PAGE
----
These programs are mostly for beginners who are set on a career in development and are ready to commit time, energy, and money to quickly get the necessary skills.
While grads tend to find employment in the tech industry, understand that this isn’t a guaranteed outcome. You’ll be setting aside a decent chunk of your year and savings for such a pursuit. Still, it’s difficult to top an in-person learning environment surrounded by peers and teachers as motivated as you are.
Coding vs. Programming
The terms coding and programming are often used interchangeably, but they don't always mean the same thing. Both coding and programming mean writing instructions for a computer. But programming might also include algorithms and data structures. Generally, the term programming describes more advanced projects.
While you can code with just a computer and some time, some programming might need specialized software tools. Programming projects are usually bigger and more complex. They may need project management and a more solid knowledge base.
Coding requires knowledge of at least one coding language, a set of syntax and rules that computers can understand. There are hundreds of coding languages, each one unique in its purpose and what it can do.
But some languages are easier to learn than others — these are best to start with since they’re the fastest way to learn the fundamentals of programming.
Programming languages give you a structure for the instructions you're writing. This language looks like English, but not exactly. Programmers call the terms and grammar in a programming language syntax.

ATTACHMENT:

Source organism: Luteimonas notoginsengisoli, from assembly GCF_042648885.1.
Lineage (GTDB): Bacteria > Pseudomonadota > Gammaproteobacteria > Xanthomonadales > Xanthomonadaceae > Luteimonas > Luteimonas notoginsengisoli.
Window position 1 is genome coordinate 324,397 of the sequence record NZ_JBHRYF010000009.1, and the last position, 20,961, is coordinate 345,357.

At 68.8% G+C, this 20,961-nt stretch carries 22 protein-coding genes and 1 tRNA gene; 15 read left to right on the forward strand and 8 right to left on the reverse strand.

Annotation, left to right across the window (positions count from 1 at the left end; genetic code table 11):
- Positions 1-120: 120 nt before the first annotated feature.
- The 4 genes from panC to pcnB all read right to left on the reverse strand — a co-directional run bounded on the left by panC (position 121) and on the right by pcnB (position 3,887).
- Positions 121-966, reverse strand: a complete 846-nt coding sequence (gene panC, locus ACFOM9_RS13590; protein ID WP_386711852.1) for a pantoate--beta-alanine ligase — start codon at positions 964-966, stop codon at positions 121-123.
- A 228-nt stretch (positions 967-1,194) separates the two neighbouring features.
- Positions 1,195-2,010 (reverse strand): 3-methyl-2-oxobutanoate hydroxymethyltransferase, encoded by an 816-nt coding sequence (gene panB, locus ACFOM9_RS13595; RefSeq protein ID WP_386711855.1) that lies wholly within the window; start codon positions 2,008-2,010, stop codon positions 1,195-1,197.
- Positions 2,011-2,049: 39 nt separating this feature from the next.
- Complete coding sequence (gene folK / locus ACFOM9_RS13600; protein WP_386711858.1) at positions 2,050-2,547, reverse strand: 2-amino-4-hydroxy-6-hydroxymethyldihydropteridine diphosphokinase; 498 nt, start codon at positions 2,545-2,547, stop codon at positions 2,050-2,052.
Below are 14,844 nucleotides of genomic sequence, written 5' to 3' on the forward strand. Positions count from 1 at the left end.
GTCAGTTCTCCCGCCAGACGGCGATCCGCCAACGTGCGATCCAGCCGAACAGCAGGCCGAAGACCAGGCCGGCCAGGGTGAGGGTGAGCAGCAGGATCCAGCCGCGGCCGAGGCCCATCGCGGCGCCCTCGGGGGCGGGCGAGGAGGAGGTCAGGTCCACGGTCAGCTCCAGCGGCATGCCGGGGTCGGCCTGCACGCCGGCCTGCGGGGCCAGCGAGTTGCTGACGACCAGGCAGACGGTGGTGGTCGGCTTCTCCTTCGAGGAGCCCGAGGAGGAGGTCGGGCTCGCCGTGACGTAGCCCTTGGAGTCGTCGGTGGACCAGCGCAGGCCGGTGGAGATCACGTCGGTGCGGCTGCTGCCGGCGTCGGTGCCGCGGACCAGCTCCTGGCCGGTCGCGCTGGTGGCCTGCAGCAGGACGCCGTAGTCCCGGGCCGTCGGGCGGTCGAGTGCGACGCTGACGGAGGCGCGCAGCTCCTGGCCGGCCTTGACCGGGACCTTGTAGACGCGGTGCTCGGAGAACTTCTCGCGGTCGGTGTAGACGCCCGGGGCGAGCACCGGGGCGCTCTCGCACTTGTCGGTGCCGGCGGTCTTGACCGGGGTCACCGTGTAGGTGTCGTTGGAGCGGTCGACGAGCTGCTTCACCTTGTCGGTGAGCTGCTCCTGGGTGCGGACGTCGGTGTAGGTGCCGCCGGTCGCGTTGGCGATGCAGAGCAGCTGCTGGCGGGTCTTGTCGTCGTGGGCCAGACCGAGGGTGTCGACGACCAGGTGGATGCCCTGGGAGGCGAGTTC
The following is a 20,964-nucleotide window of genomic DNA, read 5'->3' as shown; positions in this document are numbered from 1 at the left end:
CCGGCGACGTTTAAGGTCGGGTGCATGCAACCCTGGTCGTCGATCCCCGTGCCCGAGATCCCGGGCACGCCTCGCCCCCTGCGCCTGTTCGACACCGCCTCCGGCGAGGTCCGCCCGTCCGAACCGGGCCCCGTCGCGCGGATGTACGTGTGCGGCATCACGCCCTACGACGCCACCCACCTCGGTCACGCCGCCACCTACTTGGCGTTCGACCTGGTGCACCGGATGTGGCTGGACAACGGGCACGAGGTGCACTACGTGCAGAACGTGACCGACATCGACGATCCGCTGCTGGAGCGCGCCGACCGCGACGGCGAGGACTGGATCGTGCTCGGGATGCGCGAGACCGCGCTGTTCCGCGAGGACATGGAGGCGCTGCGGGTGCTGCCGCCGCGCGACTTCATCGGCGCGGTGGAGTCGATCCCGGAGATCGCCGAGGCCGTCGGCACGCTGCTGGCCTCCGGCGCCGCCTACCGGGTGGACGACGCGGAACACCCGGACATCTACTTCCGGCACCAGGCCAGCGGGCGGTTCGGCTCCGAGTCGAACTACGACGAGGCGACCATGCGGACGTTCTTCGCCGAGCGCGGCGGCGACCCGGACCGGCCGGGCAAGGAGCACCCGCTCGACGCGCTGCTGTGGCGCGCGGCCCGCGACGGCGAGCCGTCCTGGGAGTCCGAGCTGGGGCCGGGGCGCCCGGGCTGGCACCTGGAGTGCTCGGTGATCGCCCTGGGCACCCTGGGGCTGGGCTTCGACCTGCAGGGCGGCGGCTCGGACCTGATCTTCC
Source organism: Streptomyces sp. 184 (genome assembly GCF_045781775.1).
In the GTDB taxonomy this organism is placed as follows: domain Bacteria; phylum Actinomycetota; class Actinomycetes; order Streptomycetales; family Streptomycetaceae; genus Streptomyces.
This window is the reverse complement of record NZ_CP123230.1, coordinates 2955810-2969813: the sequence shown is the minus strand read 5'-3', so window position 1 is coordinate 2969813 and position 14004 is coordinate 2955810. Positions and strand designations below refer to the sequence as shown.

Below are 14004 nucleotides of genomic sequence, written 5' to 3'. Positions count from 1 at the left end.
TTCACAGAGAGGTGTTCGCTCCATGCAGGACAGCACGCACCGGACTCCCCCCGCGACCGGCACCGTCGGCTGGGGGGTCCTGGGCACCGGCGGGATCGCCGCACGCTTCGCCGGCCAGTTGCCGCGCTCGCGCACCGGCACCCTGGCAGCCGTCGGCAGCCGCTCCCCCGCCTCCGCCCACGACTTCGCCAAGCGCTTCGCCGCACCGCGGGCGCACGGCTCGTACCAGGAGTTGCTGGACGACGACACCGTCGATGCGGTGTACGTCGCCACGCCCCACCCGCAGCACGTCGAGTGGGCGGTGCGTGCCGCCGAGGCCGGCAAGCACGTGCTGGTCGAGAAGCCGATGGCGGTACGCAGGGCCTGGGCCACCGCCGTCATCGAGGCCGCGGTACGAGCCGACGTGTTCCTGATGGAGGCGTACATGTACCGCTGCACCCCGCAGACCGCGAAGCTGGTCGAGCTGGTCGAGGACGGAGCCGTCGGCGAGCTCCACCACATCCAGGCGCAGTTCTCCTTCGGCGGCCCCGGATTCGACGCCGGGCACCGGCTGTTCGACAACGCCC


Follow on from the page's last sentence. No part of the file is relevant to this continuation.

Low-level languages like Assembly or Machine are easier for machines to read than humans, so they can be tough to learn. That said, a middle-level language like C++ is useful to know if you want to write:
- Operating systems
- Database systems
- Image or video processing software
High-level languages are usually easier for beginners. Some focus more on structure, while others are more interactive and can perform more complex functions.
Below are some of the best languages for beginner coders. Try to get comfortable with just one language that aligns with your goals, then explore others if you’d like.
Don’t worry about choosing the wrong one, though. These languages share underlying concepts, so you can start with one and switch to another if you need.
Hypertext Markup Language, or HTML, is the foundation of the internet — it’s used to set the content of web pages. When you load a web page, typically what you see is an HTML document rendered by your browser.
If you’re unsure whether coding is your thing, HTML is the easiest language to sample.